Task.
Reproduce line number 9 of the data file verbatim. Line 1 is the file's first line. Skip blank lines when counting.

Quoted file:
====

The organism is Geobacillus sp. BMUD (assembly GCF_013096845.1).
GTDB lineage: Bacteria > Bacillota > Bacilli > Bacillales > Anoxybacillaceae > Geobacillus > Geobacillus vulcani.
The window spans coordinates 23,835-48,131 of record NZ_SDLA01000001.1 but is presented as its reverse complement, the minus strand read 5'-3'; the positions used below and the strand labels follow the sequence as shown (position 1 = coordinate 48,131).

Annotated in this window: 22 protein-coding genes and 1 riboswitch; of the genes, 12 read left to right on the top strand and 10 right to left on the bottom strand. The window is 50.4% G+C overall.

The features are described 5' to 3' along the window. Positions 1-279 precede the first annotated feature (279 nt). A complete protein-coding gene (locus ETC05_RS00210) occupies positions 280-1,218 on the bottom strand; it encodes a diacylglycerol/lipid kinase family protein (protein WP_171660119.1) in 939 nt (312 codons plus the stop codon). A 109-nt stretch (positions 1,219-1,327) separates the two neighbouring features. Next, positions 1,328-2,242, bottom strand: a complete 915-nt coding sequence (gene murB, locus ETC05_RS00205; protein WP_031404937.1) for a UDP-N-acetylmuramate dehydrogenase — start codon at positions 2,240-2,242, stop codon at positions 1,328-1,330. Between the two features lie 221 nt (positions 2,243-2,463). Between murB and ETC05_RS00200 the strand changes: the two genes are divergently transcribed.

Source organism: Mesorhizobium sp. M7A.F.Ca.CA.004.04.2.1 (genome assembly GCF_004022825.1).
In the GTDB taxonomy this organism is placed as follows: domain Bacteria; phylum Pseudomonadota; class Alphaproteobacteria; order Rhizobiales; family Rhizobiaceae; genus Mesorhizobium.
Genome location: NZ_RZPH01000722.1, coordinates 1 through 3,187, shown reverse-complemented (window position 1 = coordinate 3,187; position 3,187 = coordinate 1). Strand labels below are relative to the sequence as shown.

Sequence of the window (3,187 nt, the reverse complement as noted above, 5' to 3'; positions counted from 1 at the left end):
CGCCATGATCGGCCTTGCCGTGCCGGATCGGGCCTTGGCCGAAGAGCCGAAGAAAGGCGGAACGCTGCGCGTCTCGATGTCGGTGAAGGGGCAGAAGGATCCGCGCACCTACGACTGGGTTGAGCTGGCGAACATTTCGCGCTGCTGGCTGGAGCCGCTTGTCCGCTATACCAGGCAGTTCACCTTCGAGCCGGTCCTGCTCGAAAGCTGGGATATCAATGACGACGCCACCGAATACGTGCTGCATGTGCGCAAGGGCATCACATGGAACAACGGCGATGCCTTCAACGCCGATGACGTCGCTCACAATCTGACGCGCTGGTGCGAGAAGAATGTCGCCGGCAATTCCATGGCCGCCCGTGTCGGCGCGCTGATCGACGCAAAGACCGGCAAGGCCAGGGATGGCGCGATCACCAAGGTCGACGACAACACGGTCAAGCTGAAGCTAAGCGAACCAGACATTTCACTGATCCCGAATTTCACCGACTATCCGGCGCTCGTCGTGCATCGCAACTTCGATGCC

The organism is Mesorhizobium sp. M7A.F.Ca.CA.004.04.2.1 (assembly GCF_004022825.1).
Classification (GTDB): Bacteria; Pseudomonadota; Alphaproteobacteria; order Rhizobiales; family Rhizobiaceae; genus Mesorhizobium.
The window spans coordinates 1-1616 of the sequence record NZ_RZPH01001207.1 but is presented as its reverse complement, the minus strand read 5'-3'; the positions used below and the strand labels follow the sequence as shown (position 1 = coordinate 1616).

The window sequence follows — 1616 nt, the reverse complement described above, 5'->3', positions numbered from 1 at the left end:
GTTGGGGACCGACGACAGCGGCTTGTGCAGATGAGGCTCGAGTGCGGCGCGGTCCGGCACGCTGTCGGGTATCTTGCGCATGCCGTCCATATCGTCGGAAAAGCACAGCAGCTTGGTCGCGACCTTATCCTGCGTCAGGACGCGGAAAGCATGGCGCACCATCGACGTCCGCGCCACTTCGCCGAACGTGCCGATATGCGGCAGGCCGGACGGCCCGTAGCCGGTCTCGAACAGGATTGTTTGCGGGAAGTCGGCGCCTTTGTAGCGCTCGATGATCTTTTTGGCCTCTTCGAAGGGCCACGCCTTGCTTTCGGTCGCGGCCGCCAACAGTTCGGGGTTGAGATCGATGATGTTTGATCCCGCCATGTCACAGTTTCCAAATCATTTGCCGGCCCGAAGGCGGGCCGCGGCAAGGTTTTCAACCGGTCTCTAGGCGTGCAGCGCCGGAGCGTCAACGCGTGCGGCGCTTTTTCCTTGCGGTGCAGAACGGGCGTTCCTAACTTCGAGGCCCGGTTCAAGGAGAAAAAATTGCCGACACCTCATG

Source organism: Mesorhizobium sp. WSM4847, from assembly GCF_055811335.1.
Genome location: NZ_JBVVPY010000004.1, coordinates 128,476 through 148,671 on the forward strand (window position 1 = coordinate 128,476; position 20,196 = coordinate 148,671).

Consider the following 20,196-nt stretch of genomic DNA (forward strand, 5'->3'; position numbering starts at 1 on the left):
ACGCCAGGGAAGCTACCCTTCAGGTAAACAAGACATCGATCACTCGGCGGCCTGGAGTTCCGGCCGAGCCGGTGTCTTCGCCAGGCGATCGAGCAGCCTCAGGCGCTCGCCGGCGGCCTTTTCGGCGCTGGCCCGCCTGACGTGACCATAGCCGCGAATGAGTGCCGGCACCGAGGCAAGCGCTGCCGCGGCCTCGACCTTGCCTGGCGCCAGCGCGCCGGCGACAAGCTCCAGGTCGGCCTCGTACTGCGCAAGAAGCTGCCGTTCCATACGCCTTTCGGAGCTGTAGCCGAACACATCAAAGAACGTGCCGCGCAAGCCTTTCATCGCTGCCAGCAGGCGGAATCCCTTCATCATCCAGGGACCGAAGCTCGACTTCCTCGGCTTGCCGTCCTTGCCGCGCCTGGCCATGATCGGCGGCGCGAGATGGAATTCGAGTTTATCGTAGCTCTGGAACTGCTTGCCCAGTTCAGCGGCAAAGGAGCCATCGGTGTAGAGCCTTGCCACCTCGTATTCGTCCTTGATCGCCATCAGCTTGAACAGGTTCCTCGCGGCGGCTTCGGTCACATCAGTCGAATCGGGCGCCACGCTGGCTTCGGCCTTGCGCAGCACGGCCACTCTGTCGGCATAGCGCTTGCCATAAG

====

Sequence of the window (3,187 nt, the reverse complement as noted above, 5' to 3'; positions counted from 1 at the left end):